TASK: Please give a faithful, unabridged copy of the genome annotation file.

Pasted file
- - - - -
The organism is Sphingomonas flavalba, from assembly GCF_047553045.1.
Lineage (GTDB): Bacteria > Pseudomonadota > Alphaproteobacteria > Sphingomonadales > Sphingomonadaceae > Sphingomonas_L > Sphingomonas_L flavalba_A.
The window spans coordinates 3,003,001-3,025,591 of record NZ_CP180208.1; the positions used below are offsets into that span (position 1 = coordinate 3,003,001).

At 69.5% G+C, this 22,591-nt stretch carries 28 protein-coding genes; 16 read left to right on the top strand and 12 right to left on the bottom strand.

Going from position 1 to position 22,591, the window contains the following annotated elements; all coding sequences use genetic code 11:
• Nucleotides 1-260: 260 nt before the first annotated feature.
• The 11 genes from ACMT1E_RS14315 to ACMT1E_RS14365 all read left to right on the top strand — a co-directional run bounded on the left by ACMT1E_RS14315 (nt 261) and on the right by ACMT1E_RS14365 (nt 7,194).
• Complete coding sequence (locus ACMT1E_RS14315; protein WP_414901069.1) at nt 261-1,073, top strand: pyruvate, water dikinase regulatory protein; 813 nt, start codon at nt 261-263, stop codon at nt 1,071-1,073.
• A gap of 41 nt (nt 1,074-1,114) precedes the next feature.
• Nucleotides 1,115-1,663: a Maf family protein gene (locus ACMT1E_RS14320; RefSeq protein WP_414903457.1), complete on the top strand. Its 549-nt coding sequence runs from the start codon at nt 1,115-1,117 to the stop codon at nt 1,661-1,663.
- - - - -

The organism is Sphingomonas flavalba, from assembly GCF_047553045.1.
Lineage (GTDB): Bacteria > Pseudomonadota > Alphaproteobacteria > Sphingomonadales > Sphingomonadaceae > Sphingomonas_L > Sphingomonas_L flavalba_A.
The window spans coordinates 3,003,001-3,025,591 of record NZ_CP180208.1; the positions used below are offsets into that span (position 1 = coordinate 3,003,001).

At 69.5% G+C, this 22,591-nt stretch carries 28 protein-coding genes; 16 read left to right on the top strand and 12 right to left on the bottom strand.

Going from position 1 to position 22,591, the window contains the following annotated elements; all coding sequences use genetic code 11:
• Nucleotides 1-260: 260 nt before the first annotated feature.
• The 11 genes from ACMT1E_RS14315 to ACMT1E_RS14365 all read left to right on the top strand — a co-directional run bounded on the left by ACMT1E_RS14315 (nt 261) and on the right by ACMT1E_RS14365 (nt 7,194).
• Complete coding sequence (locus ACMT1E_RS14315; protein WP_414901069.1) at nt 261-1,073, top strand: pyruvate, water dikinase regulatory protein; 813 nt, start codon at nt 261-263, stop codon at nt 1,071-1,073.
• A gap of 41 nt (nt 1,074-1,114) precedes the next feature.
• Nucleotides 1,115-1,663: a Maf family protein gene (locus ACMT1E_RS14320; RefSeq protein WP_414903457.1), complete on the top strand. Its 549-nt coding sequence runs from the start codon at nt 1,115-1,117 to the stop codon at nt 1,661-1,663.